You may have been part of the audience in 2011 that watched IBM’s Watson trounce the year’s two dominant Jeopardy champs. Or maybe you heard the news of Watson introducing its own BBQ sauce—a recipe developed after analyzing hundreds of thousands of recipes and the basic parameters of human chemistry and psychology.
Exactly what or who is this Watson?
According to IBM, Watson represents a first step into cognitive systems, a new era of computing. The cognitive technology of Watson takes in information and processes it more like a human than a computer. It understands conversational language, generates hypotheses based on patterns and evidence, and learns as it goes. With Watson technology, we would move away from a keyword-based, Google-type search, which directs us to a list of fully realized sites, and towards a conversational question-and-answer type system that leads us to a series of confidence-ranked responses.
So what can we expect next from Watson? How about Doc Watson. At the 2014 Front End of Innovation conference, Gary Robinson, Program Director of IBM Big Data Organization, laid out the very real need for Watson’s services in healthcare.
- According to physician surveys, less than 20% of their day-to-day decisions are based on clinical evidence.
- Every year in the US, more than 1.5 million errors occur in how medicines are prescribed.
- Additionally, a recent New York Times article stated that preventable medical error is the third-leading cause of death in the US, accounting for hundreds of thousands of deaths each year.
At the same time, the amount of medical information that’s readily available on the Web is amassing at a staggering rate, doubling every 5 years. This rapid pace of new information would require a physician to spend 160 hours every week reading clinical papers just to keep up, all in a 168-hour week.
Enter superprocessing, superevaluating Watson.
As part of an EMR system, Watson would work alongside physicians, accessing and filtering hundreds of thousands of articles on any given topic, helping them find the evidence-based answers they need. During an office visit, Watson would “sit” beside the physician, “listen” to symptoms directly from the patient, all the while sorting through its massive clinical database. Based on patient input, Watson would respond very much like a human—probe for additional information, recommend particular tests, and provide a variety of treatment options, each with accompanying confidence scores and clinical trial data support.
In the role of patient, having Watson in my physician’s corner gives me an additional level of comfort. As an advertising professional and pharma marketing person, this clinical-trial-based decision-making process raises some questions.
First, creatively. With Watson providing an evidence-based perspective on efficacy, will we no longer be in the trenches fighting for nuanced expressions of powerful efficacy, redefining efficacy, transformative efficacy? Perhaps instead, we can focus on owning emotional territory around such aspects as a valuable support system, a distinct patient type, a unique aspect of administration, or a particular attitude that will engender confidence and lead to greater adherence.
Second, beyond-the-pill initiatives. As we know, so much goes into a product’s effectiveness that is not reflected in clinical trials. Will Watson’s approach lead to greater focus on designing impactful adherence programs and patient preference studies that can be clinically tested and validated?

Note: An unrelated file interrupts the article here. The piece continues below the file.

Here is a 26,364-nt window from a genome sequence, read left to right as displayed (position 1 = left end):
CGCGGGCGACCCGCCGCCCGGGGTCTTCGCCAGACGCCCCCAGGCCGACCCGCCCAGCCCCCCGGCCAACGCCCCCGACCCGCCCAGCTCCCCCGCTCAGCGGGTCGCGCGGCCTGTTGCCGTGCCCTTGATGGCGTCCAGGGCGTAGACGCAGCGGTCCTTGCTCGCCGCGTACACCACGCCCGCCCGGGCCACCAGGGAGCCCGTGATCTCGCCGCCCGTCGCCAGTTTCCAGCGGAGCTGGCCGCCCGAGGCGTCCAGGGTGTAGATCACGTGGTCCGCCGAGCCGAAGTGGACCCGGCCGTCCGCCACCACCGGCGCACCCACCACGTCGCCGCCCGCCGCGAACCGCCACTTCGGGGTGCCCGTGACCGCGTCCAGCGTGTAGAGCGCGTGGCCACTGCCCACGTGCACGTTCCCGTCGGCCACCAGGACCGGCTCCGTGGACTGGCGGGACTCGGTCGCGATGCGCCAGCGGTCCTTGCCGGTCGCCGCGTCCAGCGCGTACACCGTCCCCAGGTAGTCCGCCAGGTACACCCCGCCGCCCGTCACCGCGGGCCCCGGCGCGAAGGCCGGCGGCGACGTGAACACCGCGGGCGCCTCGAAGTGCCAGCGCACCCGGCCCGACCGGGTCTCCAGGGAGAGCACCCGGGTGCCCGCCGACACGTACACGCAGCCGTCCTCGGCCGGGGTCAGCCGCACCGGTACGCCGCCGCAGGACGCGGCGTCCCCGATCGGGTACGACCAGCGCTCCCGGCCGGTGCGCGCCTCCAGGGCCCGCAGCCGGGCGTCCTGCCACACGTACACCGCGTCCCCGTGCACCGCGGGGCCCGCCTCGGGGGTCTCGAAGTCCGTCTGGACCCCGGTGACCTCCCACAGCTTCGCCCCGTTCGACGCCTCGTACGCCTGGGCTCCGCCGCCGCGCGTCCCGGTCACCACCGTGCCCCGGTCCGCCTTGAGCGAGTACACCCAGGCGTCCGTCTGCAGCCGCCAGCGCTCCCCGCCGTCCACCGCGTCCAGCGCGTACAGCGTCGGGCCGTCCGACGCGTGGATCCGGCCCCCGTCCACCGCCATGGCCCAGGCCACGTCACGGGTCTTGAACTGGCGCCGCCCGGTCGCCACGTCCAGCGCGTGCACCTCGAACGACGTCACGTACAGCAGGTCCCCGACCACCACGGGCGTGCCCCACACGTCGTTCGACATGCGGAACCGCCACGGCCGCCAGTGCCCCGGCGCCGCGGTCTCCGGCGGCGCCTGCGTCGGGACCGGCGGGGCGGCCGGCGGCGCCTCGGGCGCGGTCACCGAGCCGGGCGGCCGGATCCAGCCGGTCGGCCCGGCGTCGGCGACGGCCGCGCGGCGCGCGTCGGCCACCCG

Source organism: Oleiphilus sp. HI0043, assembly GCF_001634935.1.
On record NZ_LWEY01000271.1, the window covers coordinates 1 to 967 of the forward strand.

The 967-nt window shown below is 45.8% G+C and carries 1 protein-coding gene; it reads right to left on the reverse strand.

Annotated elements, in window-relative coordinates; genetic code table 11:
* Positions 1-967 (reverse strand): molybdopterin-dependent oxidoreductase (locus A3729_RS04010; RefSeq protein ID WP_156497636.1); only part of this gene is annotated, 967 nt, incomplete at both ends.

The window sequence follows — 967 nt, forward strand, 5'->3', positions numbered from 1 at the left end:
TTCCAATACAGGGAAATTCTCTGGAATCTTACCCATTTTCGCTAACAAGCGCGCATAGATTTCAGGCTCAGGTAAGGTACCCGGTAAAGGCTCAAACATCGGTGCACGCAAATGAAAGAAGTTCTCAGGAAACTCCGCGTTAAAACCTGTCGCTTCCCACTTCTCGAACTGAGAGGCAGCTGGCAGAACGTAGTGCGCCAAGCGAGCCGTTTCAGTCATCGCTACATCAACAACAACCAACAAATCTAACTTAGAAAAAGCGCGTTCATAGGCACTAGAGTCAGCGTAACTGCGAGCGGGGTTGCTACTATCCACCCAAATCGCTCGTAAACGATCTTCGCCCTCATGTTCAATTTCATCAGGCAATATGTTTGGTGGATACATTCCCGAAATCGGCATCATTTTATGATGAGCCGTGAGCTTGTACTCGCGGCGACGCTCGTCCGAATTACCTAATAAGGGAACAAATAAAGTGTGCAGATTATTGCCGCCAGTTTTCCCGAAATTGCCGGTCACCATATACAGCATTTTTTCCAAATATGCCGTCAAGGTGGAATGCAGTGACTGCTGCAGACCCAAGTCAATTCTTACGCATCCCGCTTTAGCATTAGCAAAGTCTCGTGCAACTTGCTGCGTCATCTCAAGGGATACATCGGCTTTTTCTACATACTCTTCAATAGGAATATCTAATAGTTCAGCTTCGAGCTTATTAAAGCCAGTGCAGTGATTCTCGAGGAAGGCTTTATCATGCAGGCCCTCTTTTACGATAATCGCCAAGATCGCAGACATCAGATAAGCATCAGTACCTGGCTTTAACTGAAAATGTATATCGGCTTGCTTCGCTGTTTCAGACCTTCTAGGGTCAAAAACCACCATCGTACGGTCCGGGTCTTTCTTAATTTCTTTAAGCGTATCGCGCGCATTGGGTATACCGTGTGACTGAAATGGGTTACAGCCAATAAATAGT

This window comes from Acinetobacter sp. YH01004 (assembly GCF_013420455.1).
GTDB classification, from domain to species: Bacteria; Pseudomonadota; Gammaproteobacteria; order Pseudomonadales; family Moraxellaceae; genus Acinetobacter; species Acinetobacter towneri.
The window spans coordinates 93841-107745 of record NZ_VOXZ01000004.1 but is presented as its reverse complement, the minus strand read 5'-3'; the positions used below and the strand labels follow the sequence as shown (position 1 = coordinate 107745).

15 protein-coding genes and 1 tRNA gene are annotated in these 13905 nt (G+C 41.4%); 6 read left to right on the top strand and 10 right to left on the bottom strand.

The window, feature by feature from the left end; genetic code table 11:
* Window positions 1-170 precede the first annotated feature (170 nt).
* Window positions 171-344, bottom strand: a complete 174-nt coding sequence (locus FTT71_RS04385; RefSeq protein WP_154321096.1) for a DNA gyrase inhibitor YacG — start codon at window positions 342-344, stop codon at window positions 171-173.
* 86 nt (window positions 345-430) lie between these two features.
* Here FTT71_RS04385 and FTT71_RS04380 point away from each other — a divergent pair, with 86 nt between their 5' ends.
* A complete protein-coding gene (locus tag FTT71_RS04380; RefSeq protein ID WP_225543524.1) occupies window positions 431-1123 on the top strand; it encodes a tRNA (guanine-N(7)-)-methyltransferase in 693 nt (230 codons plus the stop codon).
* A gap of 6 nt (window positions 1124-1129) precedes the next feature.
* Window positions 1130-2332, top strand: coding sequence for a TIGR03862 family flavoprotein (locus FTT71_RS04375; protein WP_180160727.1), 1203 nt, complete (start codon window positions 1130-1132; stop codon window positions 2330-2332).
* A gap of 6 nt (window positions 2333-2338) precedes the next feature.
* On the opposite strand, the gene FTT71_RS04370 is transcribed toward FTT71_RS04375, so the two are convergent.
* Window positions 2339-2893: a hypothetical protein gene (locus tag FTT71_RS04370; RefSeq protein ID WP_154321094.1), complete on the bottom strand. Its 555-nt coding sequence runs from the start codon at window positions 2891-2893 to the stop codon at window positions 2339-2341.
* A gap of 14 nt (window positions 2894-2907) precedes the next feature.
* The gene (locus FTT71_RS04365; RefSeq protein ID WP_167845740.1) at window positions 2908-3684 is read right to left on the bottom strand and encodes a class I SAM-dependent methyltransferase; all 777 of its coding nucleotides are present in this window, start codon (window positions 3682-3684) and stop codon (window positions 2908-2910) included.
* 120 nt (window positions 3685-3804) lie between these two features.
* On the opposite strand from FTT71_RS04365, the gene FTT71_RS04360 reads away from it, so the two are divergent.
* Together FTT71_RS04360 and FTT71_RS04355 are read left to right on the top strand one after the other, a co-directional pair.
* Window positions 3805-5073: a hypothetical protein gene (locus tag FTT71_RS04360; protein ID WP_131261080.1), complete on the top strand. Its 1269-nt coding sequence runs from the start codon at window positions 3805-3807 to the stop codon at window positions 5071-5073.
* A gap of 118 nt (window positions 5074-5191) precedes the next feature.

Third, regulatory. With very few categories engaging in head-to-head studies, Watson’s promised treatment rankings are a bit tricky. Certainly study designs would have to be ruthlessly consistentized. According to Robinson, Watson’s database is expected to be populated by articles published in medical journals. However in today’s environment, promotional materials are required to stick quite close to FDA-approved labels. Will every published article need to receive FDA approval? Where would the EMEA come in? Would Watson need to take out malpractice insurance?
Fourth, unimagined possibilities. In other industries, such as farming, Watson has uncovered some unexpected benefits. Along with evaluating soil quality and projected rainfall, Watson takes into consideration current and future market conditions to enable it to predict over-supply and unmet needs. Watson then advises on what nutrients can be added to speed up or slow down crop maturation to align with the market.
In healthcare, will Watson be able to predict unmet needs that we aren’t even aware of? Will Watson have the ability to recommend a particular adherence program, an emotion the physician should assume when discussing a particular diagnosis, the types of support conversations that need to take place, the level of urgency that is necessary to change behavior?
If you recall early human vs machine chess battles, Watson’s predecessor, Deep Blue. consistently beat its human competitor. But the good news is, when human and machine worked together, they consistently beat Deep Blue alone. The possibilities of human and machine working together to diagnose, treat, even predict and prevent illness could open up a true revolution in healthcare and in our overall approach to health.
Obviously there are many issues that need to be worked through before Watson starts helping our HCPs make treatment decisions. But the potential benefits are enormous. And we on the marketing/advertising side can’t sit by and wait until these issues are resolved to start exploring the challenges and potential it could open up for us.
Check back here regularly for the latest ideas and inspiration.